Call Search
     

New to Ham Radio?
My Profile

Community
Articles
Forums
News
Reviews
Friends Remembered
Strays
Survey Question

Operating
Contesting
DX Cluster Spots
Propagation

Resources
Calendar
Classifieds
Ham Exams
Ham Links
List Archives
News Articles
Product Reviews
QSL Managers

Site Info
eHam Help (FAQ)
Support the site
The eHam Team
Advertising Info
Vision Statement
About eHam.net

   Home   Help Search  
Pages: [1] 2 Next   Go Down
  Print  
Author Topic: i have another stupid question about my antenna  (Read 3084 times)
KM4IY
Member

Posts: 31




Ignore
« on: March 31, 2013, 06:52:39 PM »

i've been inactive for many years and have forgotten a lot of theory, and i'm trying to recover... right now, i want a better antenna in the air.  for the time being i've chosen a ladderline fed dipole.   from the reading i've done, i was under the impression that a random length wire fed with a random length of ladderline, a balun, and a good tuner could be used on any band.

i put up abt 120' of wire, i didn't measure the ladderline, just used enough to get from the roof to the radio.  i have a 4:1 balun and a dentron 2000a tuner.

the swr on 10/15/20 is fairly decent, close enough that even the internal radio tuner will handle it, however, the lower the frequency, the higher the swr... my analyzer shows the 40/80 meters to be >25 SWR.  i can match that with the tuner, however, is there actually any power getting off the antenna?  is it worth while to use?

perhaps you can make some suggestions?

thank you for taking time for me...
Logged
W2AEW
Member

Posts: 638


WWW

Ignore
« Reply #1 on: March 31, 2013, 07:15:13 PM »

For what it's worth, I have used a similar antenna setup (130' dipole fed with 450 ohm line into the shack, to a good tuner with balun) for nearly 15 years, and it has worked great.  Sure the untuned SWR is very high (>25:1) on some bands, but it still works great once tuned up.
Logged

------------------------------------------------------
My YouTube channel...
...ham radio, basic electronics tutorials, etc.
http://www.youtube.com/w2aew
KM4IY
Member

Posts: 31




Ignore
« Reply #2 on: March 31, 2013, 07:50:08 PM »

thank you, that is encouraging.  i can't seem to get myself to accept that high SWR, all the years i was active, i always worked to get rid of as much as i could, then apply the tuner.   i use the analyzer and find the resonance closest to 3.850 is 2.5XX  to bring this up, shortening the antenna perhaps?  or feedline?  how might this change the higher bands?  

do you use an amplifier?  i have an AL811H that i like to use sometimes.  the little balun i have is rated for 200 watts, i need a bit stronger one... i haven't located one that will handle that much power except for the ones that are used as dipole centers.  this one needs to be in/near the shack.

« Last Edit: March 31, 2013, 08:11:21 PM by KM4IY » Logged
W5DXP
Member

Posts: 3562


WWW

Ignore
« Reply #3 on: April 01, 2013, 05:30:30 AM »

i can match that with the tuner, however, is there actually any power getting off the antenna?  is it worth while to use?

You seem to be confusing the 50 ohm SWR indicated by your SWR meter with the actual SWR on the ladder-line. They are not the same. And ladder-line will tolerate a lot higher SWR than coax. Let me give a worse case example of what is happening.

Assume your 120' dipole presents a feedpoint impedance of 50 ohms to the ladder-line on 80m and assume that your ladder-line length is 58 ft. (1/4WL) on 80m. The SWR on the ladder-line is only 9:1 but the impedance presented to your balun is 9x450=4050 ohms which, after the 4:1 balun, gives a 50 ohm SWR of 20:1 seen by the tuner. If your tuner will match it, there's nothing wrong with that condition.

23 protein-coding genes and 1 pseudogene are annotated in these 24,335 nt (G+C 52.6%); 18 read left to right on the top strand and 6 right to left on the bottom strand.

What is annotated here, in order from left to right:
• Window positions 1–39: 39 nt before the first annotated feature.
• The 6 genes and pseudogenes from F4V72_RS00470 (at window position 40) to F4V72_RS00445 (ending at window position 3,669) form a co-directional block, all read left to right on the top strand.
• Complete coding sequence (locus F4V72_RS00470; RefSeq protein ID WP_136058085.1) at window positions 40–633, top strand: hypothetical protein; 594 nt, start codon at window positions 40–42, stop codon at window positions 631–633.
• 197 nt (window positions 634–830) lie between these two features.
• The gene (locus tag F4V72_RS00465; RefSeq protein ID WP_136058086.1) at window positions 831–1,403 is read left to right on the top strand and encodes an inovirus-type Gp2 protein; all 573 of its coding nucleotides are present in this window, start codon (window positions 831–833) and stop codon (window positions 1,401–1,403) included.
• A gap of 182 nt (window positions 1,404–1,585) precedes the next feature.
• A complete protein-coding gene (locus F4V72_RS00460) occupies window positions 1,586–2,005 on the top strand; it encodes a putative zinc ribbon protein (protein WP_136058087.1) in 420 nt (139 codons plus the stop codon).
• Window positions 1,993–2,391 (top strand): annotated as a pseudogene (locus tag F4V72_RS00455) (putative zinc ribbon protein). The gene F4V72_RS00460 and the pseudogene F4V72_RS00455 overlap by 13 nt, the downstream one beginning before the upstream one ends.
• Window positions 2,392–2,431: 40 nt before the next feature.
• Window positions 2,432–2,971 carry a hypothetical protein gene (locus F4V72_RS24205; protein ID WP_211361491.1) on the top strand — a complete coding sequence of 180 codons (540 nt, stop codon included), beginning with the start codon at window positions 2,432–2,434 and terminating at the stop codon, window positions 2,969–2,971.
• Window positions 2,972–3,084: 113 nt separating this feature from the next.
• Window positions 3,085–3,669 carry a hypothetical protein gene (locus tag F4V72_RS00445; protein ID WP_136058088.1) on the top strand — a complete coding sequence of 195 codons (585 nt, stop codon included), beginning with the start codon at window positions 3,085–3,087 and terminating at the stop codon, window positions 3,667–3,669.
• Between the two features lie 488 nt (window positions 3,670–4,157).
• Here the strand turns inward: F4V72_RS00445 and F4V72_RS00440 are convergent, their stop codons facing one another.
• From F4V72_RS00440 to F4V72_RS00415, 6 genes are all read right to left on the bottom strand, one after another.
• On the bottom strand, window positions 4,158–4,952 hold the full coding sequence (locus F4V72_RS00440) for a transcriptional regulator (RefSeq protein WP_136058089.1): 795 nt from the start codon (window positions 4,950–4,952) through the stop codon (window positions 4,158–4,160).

However, if you want to lower the 50 ohm SWR, you can do that by varying the length of the ladder-line. Here's the optimum length of ladder-line for a 130 ft. dipole.

http://www.w5dxp.com/pnts130.gif

Note the grouping in yellow around a ladder-line length of 100 ft. You might want to try a length of approximately 100 ft. for your ladder-line. On some bands, you may be better off with a 1:1 balun rather than a 4:1. If you want to know more about your antenna, here is the complete article:

http://www.w5dxp.com/notuner.htm
Logged

73, Cecil, www.w5dxp.com
The purpose of an antenna tuner is to increase the current through the radiation resistance at the antenna to the maximum available magnitude resulting in a radiated power of I2(RRAD) from the antenna.
KM4IY
Member

Posts: 31




Ignore
« Reply #4 on: April 01, 2013, 10:09:35 PM »

thank you, that is more information than i've been able to dig out of the web... where can i find more abt using ladderline feed antennas?  i haven't been able to dig out a whole lot... i'd like to have a better understanding of what you're saying...

this antenna works better than anything i've had in the air, including a ********* folded dipole that i paid lots of $$$ for.  i realize how important propagation is, but for this junkbox antenna to enable me to have ragchew qso's into VK/ZL several nights in a row.  well, it's PSK, but still... amazes me...

i think i will try to add some length to the feedline and see if i can bring the two (antenna/feedline) closer ... thanks!

i can match that with the tuner, however, is there actually any power getting off the antenna?  is it worth while to use?

You seem to be confusing the 50 ohm SWR indicated by your SWR meter with the actual SWR on the ladder-line. They are not the same. And ladder-line will tolerate a lot higher SWR than coax. Let me give a worse case example of what is happening.

Assume your 120' dipole presents a feedpoint impedance of 50 ohms to the ladder-line on 80m and assume that your ladder-line length is 58 ft. (1/4WL) on 80m. The SWR on the ladder-line is only 9:1 but the impedance presented to your balun is 9x450=4050 ohms which, after the 4:1 balun, gives a 50 ohm SWR of 20:1 seen by the tuner. If your tuner will match it, there's nothing wrong with that condition.

However, if you want to lower the 50 ohm SWR, you can do that by varying the length of the ladder-line. Here's the optimum length of ladder-line for a 130 ft. dipole.

http://www.w5dxp.com/pnts130.gif

Note the grouping in yellow around a ladder-line length of 100 ft. You might want to try a length of approximately 100 ft. for your ladder-line. On some bands, you may be better off with a 1:1 balun rather than a 4:1. If you want to know more about your antenna, here is the complete article:

http://www.w5dxp.com/notuner.htm
Logged
K9ZMD
Member

Posts: 170




Ignore
« Reply #5 on: April 02, 2013, 12:20:15 AM »